A student-researcher needs a dissertation director to guide them in writing their doctoral thesis. A teacher-advisor is the ideal candidate to fill this role. Indeed, the advisor also wants to deepen their knowledge in a specific field. The pair works very well together usually. However, one practice has been overlooked: the theft of the student-researcher's work by the teacher-researcher. The doctoral student feels indebted to their mentor for their guidance in completing their work successfully. Most students feel that "it's part of the game" to give their research to their dissertation director. However, this is a form of plagiarism. There are no statistics to assess the scope of this practice, nor the harm it causes.


Solutions to ensure integrity among teachers


Integrity in all courses


university plagiarism teachers

The teacher has the right to use quotations and research to carry out their profession.

However, integrity is also learned by imitation. It is easier for students to understand how to cite their sources if all their teachers do so for all their sources. To promote knowledge sharing and prompt students to develop good habits, we invite teachers to cite authors when:

  • Sharing slides between colleagues,
  • Reusing students' work,
  • Using visual media (images, graphics, videos)
  • Taking instructions for an exercise from a book
  • Citations...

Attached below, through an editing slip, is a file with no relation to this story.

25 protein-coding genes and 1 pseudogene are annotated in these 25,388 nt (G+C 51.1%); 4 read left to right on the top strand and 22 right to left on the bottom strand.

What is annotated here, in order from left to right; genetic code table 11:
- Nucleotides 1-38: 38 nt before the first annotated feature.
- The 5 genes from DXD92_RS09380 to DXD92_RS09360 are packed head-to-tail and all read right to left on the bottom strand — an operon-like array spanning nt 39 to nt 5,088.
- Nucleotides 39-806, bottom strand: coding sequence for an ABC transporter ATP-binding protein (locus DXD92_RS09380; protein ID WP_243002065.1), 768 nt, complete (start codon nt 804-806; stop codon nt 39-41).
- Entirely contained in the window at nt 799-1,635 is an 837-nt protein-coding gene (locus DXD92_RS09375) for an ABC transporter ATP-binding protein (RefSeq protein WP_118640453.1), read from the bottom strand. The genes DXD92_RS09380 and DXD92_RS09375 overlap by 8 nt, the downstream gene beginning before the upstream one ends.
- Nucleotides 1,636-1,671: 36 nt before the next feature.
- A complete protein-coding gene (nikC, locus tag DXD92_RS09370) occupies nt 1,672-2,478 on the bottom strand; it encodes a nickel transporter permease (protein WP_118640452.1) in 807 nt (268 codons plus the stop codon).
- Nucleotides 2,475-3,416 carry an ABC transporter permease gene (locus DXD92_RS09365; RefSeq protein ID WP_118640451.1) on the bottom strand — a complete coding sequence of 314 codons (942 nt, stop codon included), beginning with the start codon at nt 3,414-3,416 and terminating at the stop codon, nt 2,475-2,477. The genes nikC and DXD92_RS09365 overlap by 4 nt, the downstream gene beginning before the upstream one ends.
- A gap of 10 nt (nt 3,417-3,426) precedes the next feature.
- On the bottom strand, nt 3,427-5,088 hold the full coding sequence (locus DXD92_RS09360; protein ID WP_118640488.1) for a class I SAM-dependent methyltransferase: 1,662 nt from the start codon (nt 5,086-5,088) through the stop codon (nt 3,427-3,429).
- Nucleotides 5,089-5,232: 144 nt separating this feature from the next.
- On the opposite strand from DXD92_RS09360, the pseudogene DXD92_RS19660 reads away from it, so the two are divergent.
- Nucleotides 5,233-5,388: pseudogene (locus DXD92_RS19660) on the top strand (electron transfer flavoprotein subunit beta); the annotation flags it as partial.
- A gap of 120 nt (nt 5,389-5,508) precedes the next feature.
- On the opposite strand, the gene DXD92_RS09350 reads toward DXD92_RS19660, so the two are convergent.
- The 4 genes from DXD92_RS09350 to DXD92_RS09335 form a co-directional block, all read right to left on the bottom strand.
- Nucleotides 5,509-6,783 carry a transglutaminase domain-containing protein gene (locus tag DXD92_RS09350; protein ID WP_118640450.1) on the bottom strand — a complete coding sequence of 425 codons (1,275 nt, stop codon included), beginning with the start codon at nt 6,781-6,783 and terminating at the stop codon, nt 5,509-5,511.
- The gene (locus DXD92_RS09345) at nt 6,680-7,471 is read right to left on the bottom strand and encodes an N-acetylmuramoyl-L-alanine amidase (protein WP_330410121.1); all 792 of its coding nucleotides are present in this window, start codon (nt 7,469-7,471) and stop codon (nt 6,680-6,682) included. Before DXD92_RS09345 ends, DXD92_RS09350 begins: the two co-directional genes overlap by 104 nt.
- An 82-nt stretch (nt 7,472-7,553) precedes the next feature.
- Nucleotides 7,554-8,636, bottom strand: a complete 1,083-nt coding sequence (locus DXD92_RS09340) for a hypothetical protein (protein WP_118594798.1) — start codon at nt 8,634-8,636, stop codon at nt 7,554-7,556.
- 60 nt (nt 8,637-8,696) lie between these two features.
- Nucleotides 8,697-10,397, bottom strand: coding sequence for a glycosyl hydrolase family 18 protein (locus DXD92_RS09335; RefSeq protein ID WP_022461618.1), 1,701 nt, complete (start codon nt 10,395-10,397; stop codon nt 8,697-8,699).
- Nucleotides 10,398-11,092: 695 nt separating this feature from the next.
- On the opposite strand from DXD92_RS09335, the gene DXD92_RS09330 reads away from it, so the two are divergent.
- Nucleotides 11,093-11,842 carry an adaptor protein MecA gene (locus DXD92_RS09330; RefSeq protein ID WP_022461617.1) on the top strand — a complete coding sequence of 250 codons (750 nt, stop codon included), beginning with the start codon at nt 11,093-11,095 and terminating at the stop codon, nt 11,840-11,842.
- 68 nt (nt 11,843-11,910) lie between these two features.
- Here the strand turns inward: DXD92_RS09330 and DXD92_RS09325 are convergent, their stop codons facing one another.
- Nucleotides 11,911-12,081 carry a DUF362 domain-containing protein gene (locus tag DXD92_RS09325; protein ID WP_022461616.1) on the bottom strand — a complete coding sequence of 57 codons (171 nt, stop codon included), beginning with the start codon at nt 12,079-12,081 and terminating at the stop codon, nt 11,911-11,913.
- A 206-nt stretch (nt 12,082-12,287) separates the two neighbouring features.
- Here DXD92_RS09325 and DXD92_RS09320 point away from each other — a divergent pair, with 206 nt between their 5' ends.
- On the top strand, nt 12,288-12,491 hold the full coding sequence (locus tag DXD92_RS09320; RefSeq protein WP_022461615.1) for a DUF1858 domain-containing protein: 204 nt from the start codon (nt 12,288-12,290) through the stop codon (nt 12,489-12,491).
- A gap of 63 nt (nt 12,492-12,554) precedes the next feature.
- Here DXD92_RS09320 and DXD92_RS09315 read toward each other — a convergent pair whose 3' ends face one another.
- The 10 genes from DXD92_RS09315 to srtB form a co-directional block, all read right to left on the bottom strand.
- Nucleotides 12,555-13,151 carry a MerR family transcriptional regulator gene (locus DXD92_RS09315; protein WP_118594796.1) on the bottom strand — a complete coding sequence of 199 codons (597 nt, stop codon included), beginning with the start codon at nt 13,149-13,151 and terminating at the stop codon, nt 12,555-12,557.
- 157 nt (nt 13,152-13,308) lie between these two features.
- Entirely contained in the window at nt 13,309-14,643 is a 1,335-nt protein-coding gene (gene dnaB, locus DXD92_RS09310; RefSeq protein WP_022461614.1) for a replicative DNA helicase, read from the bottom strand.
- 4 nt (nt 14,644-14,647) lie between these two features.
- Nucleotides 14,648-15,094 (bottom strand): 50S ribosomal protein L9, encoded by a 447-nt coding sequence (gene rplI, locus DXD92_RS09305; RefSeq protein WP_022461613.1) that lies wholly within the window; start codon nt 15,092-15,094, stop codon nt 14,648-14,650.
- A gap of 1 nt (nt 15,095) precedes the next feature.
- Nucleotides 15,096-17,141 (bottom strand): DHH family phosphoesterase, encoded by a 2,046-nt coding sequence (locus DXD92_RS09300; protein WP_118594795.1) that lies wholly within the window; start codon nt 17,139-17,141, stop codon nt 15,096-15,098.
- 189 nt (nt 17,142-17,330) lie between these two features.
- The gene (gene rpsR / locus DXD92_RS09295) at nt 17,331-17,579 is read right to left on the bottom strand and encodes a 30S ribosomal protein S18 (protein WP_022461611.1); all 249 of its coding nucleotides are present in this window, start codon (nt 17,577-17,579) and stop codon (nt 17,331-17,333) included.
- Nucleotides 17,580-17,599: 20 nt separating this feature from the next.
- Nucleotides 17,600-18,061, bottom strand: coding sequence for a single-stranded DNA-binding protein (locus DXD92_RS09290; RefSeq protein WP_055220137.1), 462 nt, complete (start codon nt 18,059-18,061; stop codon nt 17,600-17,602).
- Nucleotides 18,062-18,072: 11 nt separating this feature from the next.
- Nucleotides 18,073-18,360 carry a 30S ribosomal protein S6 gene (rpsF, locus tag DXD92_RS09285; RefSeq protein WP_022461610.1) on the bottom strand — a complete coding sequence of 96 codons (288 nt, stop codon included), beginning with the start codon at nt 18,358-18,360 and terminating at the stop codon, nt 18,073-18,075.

A little line of text or footnote is all it takes.

Pledge signed by students and teachers


At the start of each school year, one effective method to ensure copyright is respected is to have students and teachers sign an anti-plagiarism charter or code of honour. These documents define plagiarism and explain the different forms of copying/pasting and methods for preventing it. This sets a clear framework, so everyone knows the academic institution's policy. Committing to respect intellectual property is a strong step toward maintaining diplomas' value.


Educating students and teachers about copyright


Copyright is not always easy to understand. What could be better than training teaching staff and students to ensure that everyone has the same basic knowledge in this area? Compilatio offers several topics to guide academic institutions in the prevention of plagiarism:

academic plagiarism lecturers
Explore Educating about plagiarism Ask for the training catalogue

A teacher hopes to shape respectful students who embody integrity. To this end, the teacher must lead by example. They teach academic skills and also, more subtly, life skills. Students need to understand how what they've learned coheres in order to put this learning into practice. Academic integrity involves students as well as teachers, and the value of diplomas and quality of education depend on it.

In conclusion, training about copyright is essential to avoid plagiarism, for students as much as for teachers and future educators.

Sources :

Aix-Marseille University, "Plagiarism, copyright, paraphrasing, copying/pasting, etc."

Website ESPE de l'Académie de Lyon, page "Culture Numérique de l'enseignant - Droits et obligations"

Article L122-5 of the French Intellectual Property Code

Website Centre français d'exploitation du droit de copie, "Comment utiliser des extraits de textes et d'images dans le respect du droit d'auteur ?"